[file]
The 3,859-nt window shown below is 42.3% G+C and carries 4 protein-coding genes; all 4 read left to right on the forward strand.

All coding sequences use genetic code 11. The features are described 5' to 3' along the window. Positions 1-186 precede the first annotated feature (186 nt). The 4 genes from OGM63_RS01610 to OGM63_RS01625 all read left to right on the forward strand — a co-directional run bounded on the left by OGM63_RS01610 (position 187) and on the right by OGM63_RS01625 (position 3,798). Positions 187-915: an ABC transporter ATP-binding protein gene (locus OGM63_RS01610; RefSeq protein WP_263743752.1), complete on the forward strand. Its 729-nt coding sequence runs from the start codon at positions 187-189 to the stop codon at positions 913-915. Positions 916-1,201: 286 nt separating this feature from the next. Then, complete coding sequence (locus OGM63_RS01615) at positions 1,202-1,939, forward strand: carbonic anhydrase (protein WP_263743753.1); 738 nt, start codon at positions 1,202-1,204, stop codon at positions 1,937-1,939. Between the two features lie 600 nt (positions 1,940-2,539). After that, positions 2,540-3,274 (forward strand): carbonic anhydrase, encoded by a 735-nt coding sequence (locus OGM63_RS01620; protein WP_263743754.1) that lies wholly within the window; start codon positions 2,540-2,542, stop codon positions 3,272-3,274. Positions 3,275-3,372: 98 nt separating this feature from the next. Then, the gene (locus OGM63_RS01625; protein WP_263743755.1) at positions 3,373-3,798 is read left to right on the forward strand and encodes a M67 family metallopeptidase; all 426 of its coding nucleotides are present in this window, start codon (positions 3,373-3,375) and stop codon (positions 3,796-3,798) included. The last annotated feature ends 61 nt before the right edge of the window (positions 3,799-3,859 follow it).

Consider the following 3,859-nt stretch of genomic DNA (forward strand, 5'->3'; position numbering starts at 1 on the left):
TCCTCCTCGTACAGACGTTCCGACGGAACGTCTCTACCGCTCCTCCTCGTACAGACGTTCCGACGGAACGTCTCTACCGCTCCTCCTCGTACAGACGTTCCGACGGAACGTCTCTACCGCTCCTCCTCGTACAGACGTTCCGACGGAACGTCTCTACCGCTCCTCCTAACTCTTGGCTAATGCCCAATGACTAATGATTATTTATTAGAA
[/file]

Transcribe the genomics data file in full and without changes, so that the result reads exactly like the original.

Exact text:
The 3,859-nt window shown below is 42.3% G+C and carries 4 protein-coding genes; all 4 read left to right on the forward strand.

All coding sequences use genetic code 11. The features are described 5' to 3' along the window. Positions 1-186 precede the first annotated feature (186 nt). The 4 genes from OGM63_RS01610 to OGM63_RS01625 all read left to right on the forward strand — a co-directional run bounded on the left by OGM63_RS01610 (position 187) and on the right by OGM63_RS01625 (position 3,798). Positions 187-915: an ABC transporter ATP-binding protein gene (locus OGM63_RS01610; RefSeq protein WP_263743752.1), complete on the forward strand. Its 729-nt coding sequence runs from the start codon at positions 187-189 to the stop codon at positions 913-915. Positions 916-1,201: 286 nt separating this feature from the next. Then, complete coding sequence (locus OGM63_RS01615) at positions 1,202-1,939, forward strand: carbonic anhydrase (protein WP_263743753.1); 738 nt, start codon at positions 1,202-1,204, stop codon at positions 1,937-1,939. Between the two features lie 600 nt (positions 1,940-2,539). After that, positions 2,540-3,274 (forward strand): carbonic anhydrase, encoded by a 735-nt coding sequence (locus OGM63_RS01620; protein WP_263743754.1) that lies wholly within the window; start codon positions 2,540-2,542, stop codon positions 3,272-3,274. Positions 3,275-3,372: 98 nt separating this feature from the next. Then, the gene (locus OGM63_RS01625; protein WP_263743755.1) at positions 3,373-3,798 is read left to right on the forward strand and encodes a M67 family metallopeptidase; all 426 of its coding nucleotides are present in this window, start codon (positions 3,373-3,375) and stop codon (positions 3,796-3,798) included. The last annotated feature ends 61 nt before the right edge of the window (positions 3,799-3,859 follow it).

Consider the following 3,859-nt stretch of genomic DNA (forward strand, 5'->3'; position numbering starts at 1 on the left):
TCCTCCTCGTACAGACGTTCCGACGGAACGTCTCTACCGCTCCTCCTCGTACAGACGTTCCGACGGAACGTCTCTACCGCTCCTCCTCGTACAGACGTTCCGACGGAACGTCTCTACCGCTCCTCCTCGTACAGACGTTCCGACGGAACGTCTCTACCGCTCCTCCTAACTCTTGGCTAATGCCCAATGACTAATGATTATTTATTAGAA